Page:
We’ve partnered with Inspire, a company that builds and manages online support communities for patients and caregivers, to launch a patient-focused series here on Scope. Once a month, patients affected by serious and often rare diseases share their unique stories; this month’s column comes from a patient with spontaneous coronary artery dissection (SCAD).
Last summer, I participated in my second sprint triathlon. The first part was a half-mile swim in a cold lake. I’d been swimming this distance for months and had done this same triathlon before. Yet, I couldn’t catch my breath, my chest hurt and swimming was appallingly hard for me. But I persevered and finished the biking and running events just fine.
Two weeks later, unnerved by my unsuccessful swim, I steeled myself for a similar swim across a lake in Idaho. Almost halfway through my swim, I started struggling to breathe and felt a band of pain and searing cold across my sternum. I felt weak and cold and couldn’t swim anymore. Fortunately, my husband was on a paddleboard close by. I called him over, climbed on the board and hung onto his ankles for dear life (vomiting occasionally) as he paddled us to shore.
In retrospect, I had many of the typical symptoms women experience when having heart attack, but it took a while before it dawned on us that I was suffering from one. I don’t fit the profile: I was 53, nearly vegetarian, slim, fit with a mild addiction to kale smoothies. However, I had just gone through menopause and was on a low dose of HRT.
Fortunately, the ER doctor in Idaho did an EKG and figured out I was having a heart attack. The next day, an angiogram found a tear in the innermost wall of my coronary artery called a spontaneous coronary artery dissection (SCAD). This tear causes blood to flow between the layers of the arterial wall, blocking blood flow and causing a heart attack. SCADs are rare, yet, nearly 80-90 percent of SCAD patients are women in their early 40s with no additional risk factors.
It’s not yet known what causes SCADs. So, I am left with a lot of unanswered questions, and I’ve had to slowly rebuild trust in my own body and abilities, knowing my condition is rare and poorly understood.
At the beginning, I was pretty wobbly. I was participating in my care and learning all I could about SCADs, but I was traumatized by the event and from carrying the weight of this new reality. I looked like I was doing well, but inside, I hadn’t reconciled with my new, fickle body.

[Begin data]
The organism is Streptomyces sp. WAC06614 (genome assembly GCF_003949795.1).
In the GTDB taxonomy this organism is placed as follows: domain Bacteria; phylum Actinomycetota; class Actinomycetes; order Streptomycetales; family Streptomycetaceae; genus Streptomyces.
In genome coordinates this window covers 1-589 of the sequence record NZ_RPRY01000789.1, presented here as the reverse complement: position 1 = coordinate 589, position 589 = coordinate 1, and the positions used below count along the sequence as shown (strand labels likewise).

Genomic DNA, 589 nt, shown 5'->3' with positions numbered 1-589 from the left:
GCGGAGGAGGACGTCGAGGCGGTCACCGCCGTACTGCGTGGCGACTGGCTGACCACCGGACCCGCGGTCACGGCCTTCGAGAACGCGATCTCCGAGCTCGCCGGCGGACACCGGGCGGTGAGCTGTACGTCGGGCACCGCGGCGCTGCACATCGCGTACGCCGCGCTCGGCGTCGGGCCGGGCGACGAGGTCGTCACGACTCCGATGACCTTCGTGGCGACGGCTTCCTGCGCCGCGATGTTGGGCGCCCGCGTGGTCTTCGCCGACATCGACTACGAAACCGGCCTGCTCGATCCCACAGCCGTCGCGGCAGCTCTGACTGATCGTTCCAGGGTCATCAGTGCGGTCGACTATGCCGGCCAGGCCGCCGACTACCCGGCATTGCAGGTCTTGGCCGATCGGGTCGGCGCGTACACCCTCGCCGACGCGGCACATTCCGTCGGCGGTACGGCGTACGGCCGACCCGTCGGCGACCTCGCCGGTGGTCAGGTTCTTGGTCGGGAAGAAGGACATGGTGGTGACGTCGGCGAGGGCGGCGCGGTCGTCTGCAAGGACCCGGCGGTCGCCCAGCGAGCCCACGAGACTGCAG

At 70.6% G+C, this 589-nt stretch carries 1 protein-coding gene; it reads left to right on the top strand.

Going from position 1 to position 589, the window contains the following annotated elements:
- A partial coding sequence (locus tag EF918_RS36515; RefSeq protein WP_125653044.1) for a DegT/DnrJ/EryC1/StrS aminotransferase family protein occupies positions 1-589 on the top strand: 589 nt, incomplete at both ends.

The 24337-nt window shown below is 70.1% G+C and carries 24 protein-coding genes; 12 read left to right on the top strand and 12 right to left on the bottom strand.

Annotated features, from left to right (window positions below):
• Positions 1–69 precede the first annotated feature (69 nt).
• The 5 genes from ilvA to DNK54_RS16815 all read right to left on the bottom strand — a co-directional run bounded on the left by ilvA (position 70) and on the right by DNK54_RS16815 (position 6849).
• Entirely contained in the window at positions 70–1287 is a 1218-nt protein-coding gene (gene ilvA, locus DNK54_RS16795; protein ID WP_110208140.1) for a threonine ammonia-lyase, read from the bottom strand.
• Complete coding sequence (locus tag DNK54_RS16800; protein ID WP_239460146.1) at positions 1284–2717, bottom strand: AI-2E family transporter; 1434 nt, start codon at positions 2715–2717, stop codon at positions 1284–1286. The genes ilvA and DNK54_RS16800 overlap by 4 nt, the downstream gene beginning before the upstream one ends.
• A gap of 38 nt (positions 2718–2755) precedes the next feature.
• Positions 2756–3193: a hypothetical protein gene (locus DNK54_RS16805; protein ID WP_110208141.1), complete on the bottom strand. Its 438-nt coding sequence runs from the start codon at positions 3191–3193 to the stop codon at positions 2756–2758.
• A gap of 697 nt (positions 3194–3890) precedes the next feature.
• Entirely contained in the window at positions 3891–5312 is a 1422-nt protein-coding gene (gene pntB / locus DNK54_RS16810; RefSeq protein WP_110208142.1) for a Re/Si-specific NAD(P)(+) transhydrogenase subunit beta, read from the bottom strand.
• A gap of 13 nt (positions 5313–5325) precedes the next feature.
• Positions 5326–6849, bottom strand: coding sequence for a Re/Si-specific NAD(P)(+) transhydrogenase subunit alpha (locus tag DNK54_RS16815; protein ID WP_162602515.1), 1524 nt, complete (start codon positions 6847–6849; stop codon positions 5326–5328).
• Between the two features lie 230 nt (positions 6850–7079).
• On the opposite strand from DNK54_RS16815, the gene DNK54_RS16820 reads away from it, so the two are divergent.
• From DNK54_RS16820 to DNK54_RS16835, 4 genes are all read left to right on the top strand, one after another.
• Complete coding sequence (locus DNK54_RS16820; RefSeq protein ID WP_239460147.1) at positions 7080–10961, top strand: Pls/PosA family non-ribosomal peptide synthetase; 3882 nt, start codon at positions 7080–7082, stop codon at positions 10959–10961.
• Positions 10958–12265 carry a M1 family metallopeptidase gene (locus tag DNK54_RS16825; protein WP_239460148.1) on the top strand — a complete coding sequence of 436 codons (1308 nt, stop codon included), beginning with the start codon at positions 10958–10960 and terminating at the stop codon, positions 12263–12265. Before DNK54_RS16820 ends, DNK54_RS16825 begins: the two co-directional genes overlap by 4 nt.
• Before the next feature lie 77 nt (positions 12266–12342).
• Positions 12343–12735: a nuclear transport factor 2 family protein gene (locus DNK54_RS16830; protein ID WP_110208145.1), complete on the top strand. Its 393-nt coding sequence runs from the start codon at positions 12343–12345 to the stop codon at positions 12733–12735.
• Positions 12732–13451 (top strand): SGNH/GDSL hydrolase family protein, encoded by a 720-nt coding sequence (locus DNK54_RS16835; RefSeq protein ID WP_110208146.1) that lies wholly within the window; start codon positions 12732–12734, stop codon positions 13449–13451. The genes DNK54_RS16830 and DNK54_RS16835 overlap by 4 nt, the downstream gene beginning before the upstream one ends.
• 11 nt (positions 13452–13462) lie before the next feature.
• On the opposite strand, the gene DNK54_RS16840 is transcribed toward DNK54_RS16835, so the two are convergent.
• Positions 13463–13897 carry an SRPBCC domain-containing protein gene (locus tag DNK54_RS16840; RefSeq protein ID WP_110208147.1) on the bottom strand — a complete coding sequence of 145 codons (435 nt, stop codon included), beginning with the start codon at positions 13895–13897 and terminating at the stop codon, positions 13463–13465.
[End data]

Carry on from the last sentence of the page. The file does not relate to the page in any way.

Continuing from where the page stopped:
Gradually, I started regaining trust in my body. With a little anxiety, and often with company, I resumed hiking, biking, warm-water swimming and skate skiing. I had an episode of ventricular tachycardia four months after my SCAD, so I was on a short leash for a long time. Yoga was an important part of my recovery because it allowed me to move and strengthen my body with exquisite moment-to-moment awareness of what my body was capable of doing.
One year later, I am doing about 90 percent of the physical activities I was able to do pre-SCAD. I’ve had incredible luck in this journey, and there’s much I’m grateful for: a steady, kind husband who has helped me navigate some tough procedures and doctor’s visits; sweet, caring children (our two sons are 20 and 17); amazing and generous friends and family; and a job I love that loves me back. I’m also thankful for access to scientific literature; good health insurance; connections in the medical community that led me to wonderful, collaborative doctors; and the ability to be assertive and courageous when I ran up against a non-collaborative or rigid care provider.
I have joined the board of SCAD Alliance and am working on a survey for SCAD survivors to help us understand how we can best address the psychosocial needs of this population. As a psychologist, this aspect of SCAD survivors’ experience is particularly intriguing and important to me. I hope our work will help survivors, care providers and family members understand what resources and skills SCAD patients need to survive, and survive well with happiness, resilience and courage.
The knowledge that I had a heart attack is never far from my mind. I no longer operate with the same unshakable confidence — thinking if I treat my body and heart well it can endure any challenge. Now, I treat my heart well, but the thought that it could betray me again has settled into my bones. I’ve learned to carry this with me and I hope that this has propelled me forward much more than it has held me back.
Dr. Tina Pittman Wagers is a mom, wife, lifelong athlete and a clinical psychologist. She is on the faculty of CU Boulder’s Department of Psychology and Neuroscience. She is a board member the nonprofit organization SCAD Alliance and is conducting a detailed survey of SCAD survivors’ psychosocial experiences. She’ll be speaking at Stanford’s Medicine X on Sept. 26.
Photo by Hayley Bouchard